Gregg Nighswonger

November 1, 1999

15 Min Read
Micromachines:A Big Future for Small Devices

Medical Device & Diagnostic Industry Magazine
MDDI Article Index

An MD&DI November 1999 Column

A quarter wafer containing 30 individual acoustic wave sensors fits neatly in an orange slice. How will methods for producing such microscale components influence the course of healthcare technology?

The continuing development of micromachining technology over the past few decades has had a profound effect on medical device development. Interest in microtechnology research has grown rapidly—in part because of the broad spectrum of potential engineering applications. Current research has seen significant advances made in chemical analysis systems, microinstrumentation for surgical use, physiological monitoring systems, and drug delivery technology. The long-range impact that such developments may have on healthcare has yet to be fully defined.

According to current estimates, 600 organizations are actively involved in development of microelectromechanical systems (MEMS) technology. One-quarter of those groups are also pursuing commercial distribution of finished devices or components. Although the global market for MEMS technology is believed to be approximately $8 billion per year, sales could reach as much as $20 billion by 2002. The market for microfluidics devices, which can be applied to a broad range of tasks such as medical diagnostic tests and screening of new drug candidates, appears to be undergoing particularly rapid growth, with increased use by pharmaceutical companies and researchers.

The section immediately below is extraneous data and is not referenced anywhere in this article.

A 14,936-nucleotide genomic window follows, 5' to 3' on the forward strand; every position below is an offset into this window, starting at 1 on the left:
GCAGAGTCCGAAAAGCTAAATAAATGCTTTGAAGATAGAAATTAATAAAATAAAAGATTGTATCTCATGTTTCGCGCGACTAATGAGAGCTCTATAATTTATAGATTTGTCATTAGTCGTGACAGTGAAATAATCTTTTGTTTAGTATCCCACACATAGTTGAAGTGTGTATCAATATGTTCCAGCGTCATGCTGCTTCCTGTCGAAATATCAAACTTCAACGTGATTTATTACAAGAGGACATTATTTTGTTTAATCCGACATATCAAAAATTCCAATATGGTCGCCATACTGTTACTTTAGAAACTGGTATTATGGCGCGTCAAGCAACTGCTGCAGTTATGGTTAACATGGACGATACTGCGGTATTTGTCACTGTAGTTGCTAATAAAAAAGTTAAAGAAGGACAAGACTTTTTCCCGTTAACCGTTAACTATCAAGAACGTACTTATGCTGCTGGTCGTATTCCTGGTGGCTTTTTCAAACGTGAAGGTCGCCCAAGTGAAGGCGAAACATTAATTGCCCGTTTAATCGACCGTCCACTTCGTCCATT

Microdevices are generally measured in terms of micrometers and are usually too small to be seen with the naked eye. Nanoscale devices, on the other hand, are built on the molecular or atomic scale and measured in nanometers. The creation of microscopic devices that can function as designed poses unique problems. Factors such as vibration and gravity that influence the performance of conventional motors and gear assemblies, for example, have virtually no influence over the operation of microdevices. The smaller devices, however, have a tendency to stick to one another, resulting in new problems related to the effects of stiction.

See sidebar: Microengineering Processes for Medical Technology


In addition to new diagnostic methods, one of the goals of micromedical research is to develop novel technologies for treating disease more effectively. According to an Ohio State University researcher, the same techniques being used to create computer microchips could one day provide the necessary technology for treating diseases such as insulin-dependent diabetes.